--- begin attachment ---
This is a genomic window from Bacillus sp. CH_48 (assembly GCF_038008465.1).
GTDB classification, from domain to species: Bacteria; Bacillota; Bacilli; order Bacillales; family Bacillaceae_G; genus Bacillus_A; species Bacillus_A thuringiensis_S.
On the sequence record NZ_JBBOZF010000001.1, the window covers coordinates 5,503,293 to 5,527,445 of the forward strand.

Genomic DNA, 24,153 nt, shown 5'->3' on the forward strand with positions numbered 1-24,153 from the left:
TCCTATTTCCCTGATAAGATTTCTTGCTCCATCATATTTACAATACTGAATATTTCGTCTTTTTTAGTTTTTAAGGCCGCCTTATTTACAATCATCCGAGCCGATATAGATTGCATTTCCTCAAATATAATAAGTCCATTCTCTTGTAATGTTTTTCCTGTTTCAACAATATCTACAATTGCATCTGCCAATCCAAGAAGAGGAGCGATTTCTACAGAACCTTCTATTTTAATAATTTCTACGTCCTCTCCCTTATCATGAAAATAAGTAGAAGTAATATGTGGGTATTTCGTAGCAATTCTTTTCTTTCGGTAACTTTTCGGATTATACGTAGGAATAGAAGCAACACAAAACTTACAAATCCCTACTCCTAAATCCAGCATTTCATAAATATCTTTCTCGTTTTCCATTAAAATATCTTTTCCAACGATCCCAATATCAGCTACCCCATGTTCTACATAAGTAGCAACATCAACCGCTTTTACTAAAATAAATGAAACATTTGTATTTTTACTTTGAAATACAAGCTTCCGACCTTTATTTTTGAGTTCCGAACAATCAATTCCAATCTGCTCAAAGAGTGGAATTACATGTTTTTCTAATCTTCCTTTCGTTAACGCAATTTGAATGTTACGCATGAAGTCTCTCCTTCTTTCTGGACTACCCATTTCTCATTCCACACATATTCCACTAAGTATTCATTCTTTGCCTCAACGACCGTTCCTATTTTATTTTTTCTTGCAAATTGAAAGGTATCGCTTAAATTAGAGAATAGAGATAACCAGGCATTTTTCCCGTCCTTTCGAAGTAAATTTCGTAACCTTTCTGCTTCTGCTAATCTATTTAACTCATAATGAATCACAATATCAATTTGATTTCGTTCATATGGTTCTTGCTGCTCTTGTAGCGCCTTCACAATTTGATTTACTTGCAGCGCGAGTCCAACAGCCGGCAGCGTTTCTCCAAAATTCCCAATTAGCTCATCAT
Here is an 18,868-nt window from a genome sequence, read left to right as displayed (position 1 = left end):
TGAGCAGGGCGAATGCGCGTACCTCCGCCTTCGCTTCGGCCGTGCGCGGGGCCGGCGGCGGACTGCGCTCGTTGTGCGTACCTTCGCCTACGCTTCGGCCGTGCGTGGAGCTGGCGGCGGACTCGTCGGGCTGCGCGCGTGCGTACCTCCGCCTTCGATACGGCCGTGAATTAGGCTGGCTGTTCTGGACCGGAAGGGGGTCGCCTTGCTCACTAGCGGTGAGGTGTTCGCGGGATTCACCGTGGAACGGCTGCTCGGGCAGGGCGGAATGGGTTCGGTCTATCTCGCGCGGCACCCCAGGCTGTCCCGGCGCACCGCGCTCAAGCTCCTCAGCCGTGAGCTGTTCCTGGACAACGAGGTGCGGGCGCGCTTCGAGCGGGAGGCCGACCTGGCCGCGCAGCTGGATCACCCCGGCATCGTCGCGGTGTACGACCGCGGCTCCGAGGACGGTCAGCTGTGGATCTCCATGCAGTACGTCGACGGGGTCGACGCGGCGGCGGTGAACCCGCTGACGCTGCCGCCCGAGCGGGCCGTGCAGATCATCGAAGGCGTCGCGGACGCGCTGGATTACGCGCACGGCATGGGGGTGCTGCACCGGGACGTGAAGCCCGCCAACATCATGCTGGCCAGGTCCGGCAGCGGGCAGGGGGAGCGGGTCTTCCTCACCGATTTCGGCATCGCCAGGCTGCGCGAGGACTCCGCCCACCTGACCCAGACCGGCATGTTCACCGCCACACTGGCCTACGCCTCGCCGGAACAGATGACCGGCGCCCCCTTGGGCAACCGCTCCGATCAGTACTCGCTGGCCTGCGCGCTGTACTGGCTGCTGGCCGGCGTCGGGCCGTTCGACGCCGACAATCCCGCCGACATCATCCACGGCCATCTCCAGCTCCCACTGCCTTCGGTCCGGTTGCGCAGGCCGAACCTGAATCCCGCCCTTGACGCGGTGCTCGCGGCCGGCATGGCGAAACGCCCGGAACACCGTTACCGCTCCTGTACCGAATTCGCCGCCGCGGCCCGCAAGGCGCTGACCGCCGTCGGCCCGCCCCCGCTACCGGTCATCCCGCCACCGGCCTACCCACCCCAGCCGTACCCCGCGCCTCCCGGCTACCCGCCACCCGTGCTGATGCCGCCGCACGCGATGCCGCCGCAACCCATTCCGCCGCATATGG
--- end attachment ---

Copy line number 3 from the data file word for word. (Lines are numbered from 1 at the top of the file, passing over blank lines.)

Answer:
On the sequence record NZ_JBBOZF010000001.1, the window covers coordinates 5,503,293 to 5,527,445 of the forward strand.